Recycling Your Pachysandra

When you pull out the pachysandra that’s growing in places you don’t want, what do you do with it?  The easiest thing, of course, is to throw it away.  I admit to doing that sometimes, but often I recycle it.  Here’s how:

Knot Your Pachysandra Before Planting It

After removing any lower leaves and cutting the root so the plant is no more than about eight-ten inches long from one end to the other, tie the root in a knot before planting your pachysandra in your garden.  The plants most likely to succeed are those with hairy roots.

If you don’t have a place in your own yard to plant pachysandra, offer some to a neighbor or friend.  When I was a 20–something first-time homeowner, members of Crofton Village Garden Club shared with me their pachysandra, hostas, mums and bulbs – a generous gift that saved me a lot of money and gave them much satisfaction for sharing the fruits of their own gardening labor.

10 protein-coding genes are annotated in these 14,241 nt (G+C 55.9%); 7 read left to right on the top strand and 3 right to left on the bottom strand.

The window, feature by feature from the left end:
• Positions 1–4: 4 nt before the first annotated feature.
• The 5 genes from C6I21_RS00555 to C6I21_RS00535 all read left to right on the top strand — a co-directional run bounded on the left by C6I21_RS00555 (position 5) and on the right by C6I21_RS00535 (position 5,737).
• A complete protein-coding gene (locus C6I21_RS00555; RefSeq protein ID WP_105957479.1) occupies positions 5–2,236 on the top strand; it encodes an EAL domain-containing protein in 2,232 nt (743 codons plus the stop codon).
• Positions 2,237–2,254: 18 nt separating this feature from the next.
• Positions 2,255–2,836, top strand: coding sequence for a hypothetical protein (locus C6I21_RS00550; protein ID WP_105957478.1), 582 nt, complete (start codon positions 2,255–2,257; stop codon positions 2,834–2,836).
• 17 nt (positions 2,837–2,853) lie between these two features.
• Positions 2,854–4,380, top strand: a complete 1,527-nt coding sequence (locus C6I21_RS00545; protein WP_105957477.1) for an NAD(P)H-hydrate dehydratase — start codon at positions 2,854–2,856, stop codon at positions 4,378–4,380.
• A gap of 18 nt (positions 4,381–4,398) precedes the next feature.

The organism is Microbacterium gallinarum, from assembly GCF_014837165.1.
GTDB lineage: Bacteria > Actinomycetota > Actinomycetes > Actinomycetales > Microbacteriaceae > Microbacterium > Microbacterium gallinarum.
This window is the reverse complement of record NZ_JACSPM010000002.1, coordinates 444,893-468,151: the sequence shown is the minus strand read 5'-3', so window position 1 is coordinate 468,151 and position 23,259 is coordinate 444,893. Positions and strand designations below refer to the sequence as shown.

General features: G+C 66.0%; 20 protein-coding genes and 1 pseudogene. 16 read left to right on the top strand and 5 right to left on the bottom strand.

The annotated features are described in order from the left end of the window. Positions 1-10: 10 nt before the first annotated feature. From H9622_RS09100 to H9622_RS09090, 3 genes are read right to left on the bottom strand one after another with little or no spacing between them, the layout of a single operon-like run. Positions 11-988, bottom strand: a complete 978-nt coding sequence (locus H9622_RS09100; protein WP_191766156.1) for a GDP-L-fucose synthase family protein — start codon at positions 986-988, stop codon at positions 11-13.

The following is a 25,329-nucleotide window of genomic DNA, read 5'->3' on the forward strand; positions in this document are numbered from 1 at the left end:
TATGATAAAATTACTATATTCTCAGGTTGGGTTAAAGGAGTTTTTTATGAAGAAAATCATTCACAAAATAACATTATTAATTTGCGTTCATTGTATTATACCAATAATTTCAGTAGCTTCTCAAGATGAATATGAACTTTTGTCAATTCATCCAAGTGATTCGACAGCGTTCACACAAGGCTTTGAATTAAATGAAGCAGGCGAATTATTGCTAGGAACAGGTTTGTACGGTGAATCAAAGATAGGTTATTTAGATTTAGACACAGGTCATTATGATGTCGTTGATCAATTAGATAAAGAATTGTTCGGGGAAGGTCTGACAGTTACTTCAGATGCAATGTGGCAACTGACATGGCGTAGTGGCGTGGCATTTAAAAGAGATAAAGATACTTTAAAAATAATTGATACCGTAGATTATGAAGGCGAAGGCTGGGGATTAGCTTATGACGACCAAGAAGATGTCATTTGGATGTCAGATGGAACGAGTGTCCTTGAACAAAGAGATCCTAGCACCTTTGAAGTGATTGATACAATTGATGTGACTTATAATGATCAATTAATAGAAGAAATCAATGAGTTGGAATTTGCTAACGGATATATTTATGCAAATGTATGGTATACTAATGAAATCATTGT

‘Don’t have time or desire to knot those roots on plants you’re giving away?  Just put your plants in a bucket of water and tell the recipient how to prepare and knot them. That knowledge is a gift they’ll appreciate for even longer than those plants, and it will probably be passed on to future generations of gardeners.

P.S. You can also plant your excess pachysandra in a flat to sell at your local flea market or plant sale.

By Margaret Woda

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For more information about joining Crofton Village Garden Club, contact President Sunny Frank, 301-261-6181.

Crofton Village Garden Club is a member of Federated Garden Clubs of Maryland, District II

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